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KANSAS CITY, Mo.
Missouri Gov. Jay Nixon signed legislation Tuesday that will gradually repeal a tax on some Missouri businesses.
The bill, which was approved by Missouri lawmakers earlier this month, reduces Missouri's so-called franchise tax rate over the next several years before repealing it altogether for the 2016 tax year. The state has levied the tax on corporations' assets such as inventory and buildings since 1917.
Missouri has, however, gradually reduced the tax rate and exempted smaller businesses. In 2009, lawmakers exempted firms with less than $10 million in assets from the tax. The new measure applies to those companies with assets of more than $10 million in Missouri.
The measure that Nixon signed Tuesday at Boulevard Brewing Co. in Kansas City also freezes what businesses are required to pay under the tax so that firms would not pay more than what they paid last year.
"As governor, my top priority is working with Missouri businesses to create jobs to move Missouri forward," Nixon said at the signing. "We want to be a place where people are incented to invest, where people are incented to make capital investments, where they are investing in our state."
Business groups around the state had been working to get the tax repealed for years. Dan Mehan, president and CEO of the Missouri Chamber of Commerce and Industry, which advocated for repealing the tax, said Missouri is one of the few Midwestern states with both a franchise tax and a corporate income tax. He said repealing the measure, which despite its name is not based on whether a company is a franchise or not, would save employers about $80 million.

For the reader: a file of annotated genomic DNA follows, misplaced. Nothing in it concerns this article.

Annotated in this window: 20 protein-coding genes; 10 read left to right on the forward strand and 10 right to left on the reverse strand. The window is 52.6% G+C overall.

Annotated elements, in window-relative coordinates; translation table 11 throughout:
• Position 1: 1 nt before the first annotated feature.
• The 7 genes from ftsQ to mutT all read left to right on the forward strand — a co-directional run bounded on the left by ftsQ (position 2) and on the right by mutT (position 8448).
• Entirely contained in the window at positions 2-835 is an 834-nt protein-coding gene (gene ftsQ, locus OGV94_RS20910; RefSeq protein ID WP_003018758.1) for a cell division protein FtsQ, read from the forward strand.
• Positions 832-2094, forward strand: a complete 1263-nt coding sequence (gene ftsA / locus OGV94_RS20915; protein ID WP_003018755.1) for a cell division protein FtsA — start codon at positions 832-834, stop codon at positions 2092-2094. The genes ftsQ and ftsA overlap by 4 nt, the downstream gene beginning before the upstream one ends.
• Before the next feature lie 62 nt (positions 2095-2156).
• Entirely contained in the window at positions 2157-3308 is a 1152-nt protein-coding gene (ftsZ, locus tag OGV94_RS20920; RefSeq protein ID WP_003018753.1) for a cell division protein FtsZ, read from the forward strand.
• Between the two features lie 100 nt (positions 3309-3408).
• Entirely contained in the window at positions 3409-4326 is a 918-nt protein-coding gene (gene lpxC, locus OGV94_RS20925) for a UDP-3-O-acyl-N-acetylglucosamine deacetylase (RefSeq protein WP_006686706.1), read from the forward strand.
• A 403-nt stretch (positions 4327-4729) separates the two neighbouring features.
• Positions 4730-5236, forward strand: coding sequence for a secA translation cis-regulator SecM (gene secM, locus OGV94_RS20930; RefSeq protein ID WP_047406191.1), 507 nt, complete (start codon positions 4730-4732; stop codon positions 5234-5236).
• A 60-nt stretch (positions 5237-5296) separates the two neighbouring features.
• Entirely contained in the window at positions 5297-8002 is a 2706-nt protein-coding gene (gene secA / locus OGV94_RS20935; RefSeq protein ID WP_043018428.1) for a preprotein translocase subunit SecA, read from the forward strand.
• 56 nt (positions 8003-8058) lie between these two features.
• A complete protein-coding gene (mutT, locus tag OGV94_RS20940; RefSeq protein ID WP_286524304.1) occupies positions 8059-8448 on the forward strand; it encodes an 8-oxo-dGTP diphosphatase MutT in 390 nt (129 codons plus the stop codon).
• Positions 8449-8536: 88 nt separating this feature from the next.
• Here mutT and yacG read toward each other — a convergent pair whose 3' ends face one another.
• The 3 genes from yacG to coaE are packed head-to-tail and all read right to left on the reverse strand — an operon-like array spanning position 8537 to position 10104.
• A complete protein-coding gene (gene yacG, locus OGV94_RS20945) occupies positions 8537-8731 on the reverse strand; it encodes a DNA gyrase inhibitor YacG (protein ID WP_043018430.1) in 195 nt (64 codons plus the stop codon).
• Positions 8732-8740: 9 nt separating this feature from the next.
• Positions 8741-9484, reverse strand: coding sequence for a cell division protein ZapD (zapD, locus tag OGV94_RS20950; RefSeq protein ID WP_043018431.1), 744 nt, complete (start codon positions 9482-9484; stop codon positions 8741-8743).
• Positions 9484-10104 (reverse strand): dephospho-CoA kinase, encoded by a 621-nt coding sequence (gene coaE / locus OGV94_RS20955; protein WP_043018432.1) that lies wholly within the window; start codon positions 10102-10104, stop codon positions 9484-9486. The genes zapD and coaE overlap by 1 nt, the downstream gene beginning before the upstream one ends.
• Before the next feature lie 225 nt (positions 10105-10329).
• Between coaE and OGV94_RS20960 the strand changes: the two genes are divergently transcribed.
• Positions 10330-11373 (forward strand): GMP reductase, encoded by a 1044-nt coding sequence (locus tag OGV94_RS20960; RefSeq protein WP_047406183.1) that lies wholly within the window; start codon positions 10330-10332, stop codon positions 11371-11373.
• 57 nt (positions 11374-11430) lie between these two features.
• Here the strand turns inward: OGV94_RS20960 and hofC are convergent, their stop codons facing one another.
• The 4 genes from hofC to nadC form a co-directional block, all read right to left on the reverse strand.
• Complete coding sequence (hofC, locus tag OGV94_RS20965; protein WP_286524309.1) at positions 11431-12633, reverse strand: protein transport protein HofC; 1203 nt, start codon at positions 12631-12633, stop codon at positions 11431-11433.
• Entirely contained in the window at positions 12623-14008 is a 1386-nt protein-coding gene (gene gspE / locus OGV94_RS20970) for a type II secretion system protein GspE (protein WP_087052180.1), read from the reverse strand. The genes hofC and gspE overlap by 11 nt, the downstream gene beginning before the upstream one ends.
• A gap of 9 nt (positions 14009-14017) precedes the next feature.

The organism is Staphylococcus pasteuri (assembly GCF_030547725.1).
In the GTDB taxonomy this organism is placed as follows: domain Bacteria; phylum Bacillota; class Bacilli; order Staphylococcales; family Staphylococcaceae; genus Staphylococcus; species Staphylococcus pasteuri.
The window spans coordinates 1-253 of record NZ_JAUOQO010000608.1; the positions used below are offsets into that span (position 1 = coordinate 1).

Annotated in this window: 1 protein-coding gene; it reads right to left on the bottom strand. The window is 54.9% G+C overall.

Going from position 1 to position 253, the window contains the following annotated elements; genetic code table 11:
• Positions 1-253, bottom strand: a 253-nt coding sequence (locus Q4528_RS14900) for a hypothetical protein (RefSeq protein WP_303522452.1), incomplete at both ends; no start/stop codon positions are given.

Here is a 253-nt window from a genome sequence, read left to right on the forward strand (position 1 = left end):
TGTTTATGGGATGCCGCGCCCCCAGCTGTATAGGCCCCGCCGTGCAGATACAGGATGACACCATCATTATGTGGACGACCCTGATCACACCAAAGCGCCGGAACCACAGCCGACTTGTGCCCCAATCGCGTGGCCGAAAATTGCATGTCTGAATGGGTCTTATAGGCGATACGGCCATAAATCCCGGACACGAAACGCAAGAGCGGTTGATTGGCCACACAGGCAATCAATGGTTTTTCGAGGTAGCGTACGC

"These days we are fighting for very job," Mehan said in a release. "Any policy we can implement to help businesses grow and expand our workforce is absolutely needed."
Critics of repealing the tax have questioned how the state would make up for the lost revenue.
Amy Blouin, executive director of the Missouri Budget Project, which analyzes state policies for the effect on the poor, said repealing the tax at a time when the state budget faces a shortfall "defies common sense."
"It's extremely disappointing that the state would eliminate a source of revenue while facing a general revenue shortfall approaching $700 million," Blouin said in a release.
Nixon did not provide specifics on how the state would recoup the revenue, but said there was evidence, including added jobs, that pointed to a recovery.
"We have had six good months here, six months of income moving up," he said. "The goal here is to grow the economy."